Tuesday, August 3, 2010

"For the Unknown Enemy" by William Stafford

For the Unknown Enemy
By William Stafford

This monument is for the unknown
good in our enemies. Like a picture
their life began to appear: they
gathered at home in the evening
and sang. Above their fields they saw
a new sky. A holiday came
and they carried the baby to the park
for a party. Sunlight surrounded them.

Here we glimpse what our minds long turned
away from. The great mutual
blindness darkened that sunlight in the park,
and the sky that was new, and the holidays.
This monument says that one afternoon
we stood here letting a part of our minds
escape. They came back, but different.
Enemy: one day we glimpsed your life.

This monument is for you.


jdaviddark said...

Deep thanks for this, Philip.

Philip Metres said...

I'm glad you got something from it. Stafford is a poet whose work I find myself going back to--a principal test of the value of poetry.

Lyle Daggett said...

I've long had a good liking for William Stafford's poetry. I probably first read him 40 years ago, or nearly so -- I would have been in high school at the time.

Without a doubt one of his poems that's a great favorite of mine is "At the Bomb Testing Site," included (I believe) originally in his book The Rescued Year, and in one or two later Selected and Collected gatherings of his poems. The poem is online here, for anyone who's curious.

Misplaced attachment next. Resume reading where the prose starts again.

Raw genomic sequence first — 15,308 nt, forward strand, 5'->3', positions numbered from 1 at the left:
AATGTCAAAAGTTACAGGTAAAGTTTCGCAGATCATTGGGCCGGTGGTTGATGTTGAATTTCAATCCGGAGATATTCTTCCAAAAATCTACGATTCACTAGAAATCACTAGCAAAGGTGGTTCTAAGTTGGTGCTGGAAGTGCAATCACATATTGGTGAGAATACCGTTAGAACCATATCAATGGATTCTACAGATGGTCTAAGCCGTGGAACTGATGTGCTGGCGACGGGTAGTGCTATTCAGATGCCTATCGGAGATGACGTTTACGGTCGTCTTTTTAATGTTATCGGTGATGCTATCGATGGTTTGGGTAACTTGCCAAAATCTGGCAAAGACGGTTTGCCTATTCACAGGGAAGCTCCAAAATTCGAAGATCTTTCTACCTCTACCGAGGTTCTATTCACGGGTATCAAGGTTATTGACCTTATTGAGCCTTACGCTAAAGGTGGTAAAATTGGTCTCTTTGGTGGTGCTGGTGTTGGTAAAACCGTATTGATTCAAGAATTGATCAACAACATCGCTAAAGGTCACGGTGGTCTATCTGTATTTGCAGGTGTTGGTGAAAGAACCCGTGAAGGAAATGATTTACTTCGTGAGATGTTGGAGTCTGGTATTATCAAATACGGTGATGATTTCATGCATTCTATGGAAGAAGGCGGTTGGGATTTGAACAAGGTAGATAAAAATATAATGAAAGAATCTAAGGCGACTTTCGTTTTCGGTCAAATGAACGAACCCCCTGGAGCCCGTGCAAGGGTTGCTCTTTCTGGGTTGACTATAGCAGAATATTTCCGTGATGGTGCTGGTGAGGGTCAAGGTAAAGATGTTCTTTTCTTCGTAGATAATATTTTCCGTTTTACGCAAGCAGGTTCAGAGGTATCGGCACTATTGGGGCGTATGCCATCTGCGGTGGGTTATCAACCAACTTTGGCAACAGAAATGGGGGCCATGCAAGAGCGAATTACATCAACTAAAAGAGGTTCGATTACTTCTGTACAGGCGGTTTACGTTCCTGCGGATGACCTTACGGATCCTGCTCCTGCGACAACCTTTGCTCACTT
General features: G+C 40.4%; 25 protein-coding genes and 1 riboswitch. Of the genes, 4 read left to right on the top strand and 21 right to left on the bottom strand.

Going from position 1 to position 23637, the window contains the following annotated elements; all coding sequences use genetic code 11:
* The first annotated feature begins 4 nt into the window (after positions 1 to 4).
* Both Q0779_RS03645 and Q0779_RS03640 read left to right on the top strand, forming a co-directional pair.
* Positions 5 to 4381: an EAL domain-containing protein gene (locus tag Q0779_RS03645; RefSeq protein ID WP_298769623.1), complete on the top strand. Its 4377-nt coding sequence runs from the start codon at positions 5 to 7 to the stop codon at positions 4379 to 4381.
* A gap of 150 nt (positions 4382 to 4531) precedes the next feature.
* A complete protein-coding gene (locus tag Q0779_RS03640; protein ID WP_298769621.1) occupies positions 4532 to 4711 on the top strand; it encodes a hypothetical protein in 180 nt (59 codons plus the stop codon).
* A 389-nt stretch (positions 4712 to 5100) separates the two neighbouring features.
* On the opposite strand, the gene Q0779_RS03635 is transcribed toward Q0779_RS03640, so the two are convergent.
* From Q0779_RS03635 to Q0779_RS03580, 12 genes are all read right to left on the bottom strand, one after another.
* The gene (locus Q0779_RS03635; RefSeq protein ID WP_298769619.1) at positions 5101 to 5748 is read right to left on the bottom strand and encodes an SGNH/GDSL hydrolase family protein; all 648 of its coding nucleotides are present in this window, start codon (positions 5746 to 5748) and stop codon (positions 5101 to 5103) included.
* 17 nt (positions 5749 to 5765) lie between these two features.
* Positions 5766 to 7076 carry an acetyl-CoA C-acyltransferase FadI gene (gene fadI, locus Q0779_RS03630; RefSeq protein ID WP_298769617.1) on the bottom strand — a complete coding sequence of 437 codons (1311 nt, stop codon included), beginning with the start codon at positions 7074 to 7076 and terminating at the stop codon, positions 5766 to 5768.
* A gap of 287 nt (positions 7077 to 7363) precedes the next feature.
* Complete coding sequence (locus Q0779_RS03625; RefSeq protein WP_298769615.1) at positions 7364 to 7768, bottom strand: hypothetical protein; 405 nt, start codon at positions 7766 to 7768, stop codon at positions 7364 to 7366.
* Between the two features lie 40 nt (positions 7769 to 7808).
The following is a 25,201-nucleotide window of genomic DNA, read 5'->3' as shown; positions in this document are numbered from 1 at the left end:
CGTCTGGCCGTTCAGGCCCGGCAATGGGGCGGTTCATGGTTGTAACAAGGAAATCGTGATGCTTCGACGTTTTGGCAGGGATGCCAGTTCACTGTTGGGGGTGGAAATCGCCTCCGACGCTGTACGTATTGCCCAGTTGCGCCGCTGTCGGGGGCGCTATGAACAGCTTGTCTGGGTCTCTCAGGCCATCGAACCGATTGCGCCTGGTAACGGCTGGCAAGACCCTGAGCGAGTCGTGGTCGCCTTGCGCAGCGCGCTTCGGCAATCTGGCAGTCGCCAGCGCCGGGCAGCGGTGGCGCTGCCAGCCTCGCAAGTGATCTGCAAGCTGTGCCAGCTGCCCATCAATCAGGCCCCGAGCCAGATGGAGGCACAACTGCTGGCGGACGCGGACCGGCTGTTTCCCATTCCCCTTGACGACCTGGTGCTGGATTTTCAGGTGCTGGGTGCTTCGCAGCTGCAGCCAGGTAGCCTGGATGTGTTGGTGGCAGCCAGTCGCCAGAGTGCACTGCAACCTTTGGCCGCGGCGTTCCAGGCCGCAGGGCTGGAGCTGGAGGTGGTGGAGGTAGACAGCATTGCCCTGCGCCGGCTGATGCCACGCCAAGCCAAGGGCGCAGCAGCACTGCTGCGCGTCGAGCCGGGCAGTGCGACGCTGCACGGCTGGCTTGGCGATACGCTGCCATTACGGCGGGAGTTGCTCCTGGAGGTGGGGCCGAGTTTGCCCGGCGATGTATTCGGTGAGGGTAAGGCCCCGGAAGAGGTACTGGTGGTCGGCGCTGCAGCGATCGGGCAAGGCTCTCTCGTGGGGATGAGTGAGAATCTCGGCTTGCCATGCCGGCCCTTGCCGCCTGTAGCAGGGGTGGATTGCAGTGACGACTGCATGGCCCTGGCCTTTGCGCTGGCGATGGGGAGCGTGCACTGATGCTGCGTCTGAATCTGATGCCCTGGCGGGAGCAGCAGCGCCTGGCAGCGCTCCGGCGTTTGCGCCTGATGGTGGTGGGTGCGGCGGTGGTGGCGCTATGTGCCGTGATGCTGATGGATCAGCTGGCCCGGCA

I had a chance to experience Stafford's presence close-up a couple of times, at the Port Townsend Writers' Conference when I was there in 1987 and 1990. I wasn't in his workshop classes either time, however he was one of the "faculty" poets who chose to move freely among the other conference participants (rather than retreating to the faculty cottages, as many of the writer-teachers did). He ate meals in the cafeteria with everyone else, was relaxed and easily approachable, took part sometimes in the round-robin open readings the conference participants would hold on the lawn in the late afternoons.

At the 1987 conference, Stafford did a reading on the last evening of the 10 days, to a large packed theater full of people hungry for good poetry, and he didn't disappoint. At one point during the reading, he read a poem called "Religion Back Home," a dryly humorous, fairly short poem in short sections. The third section of the poem is subtitled a "Book Report on Samson Agonistes" for an English class in the town of Liberal, Kansas, and runs just three lines:

Our father who art in Heaven
can lick your father
who art in Heaven.

He read that and the crowd in the room roared with appreciation.

(I should say here that I don't have the poem in front of me, and quote the above from memory -- I think I've got it pretty close.)

Liked also the poem of his you've posted here. Thanks much for posting this.

stephy said...

That was fantastic. Thanks also to Dark for tweeting it.

Philip Metres said...

Thanks for the reminiscence, Lyle. I recall a reading of his at my alma mater, in which his talk and poems seemed to emerge into one long meditation; he veritably seemed nimbus'd by some invisible light. His energy was so different than anyone I'd ever encountered.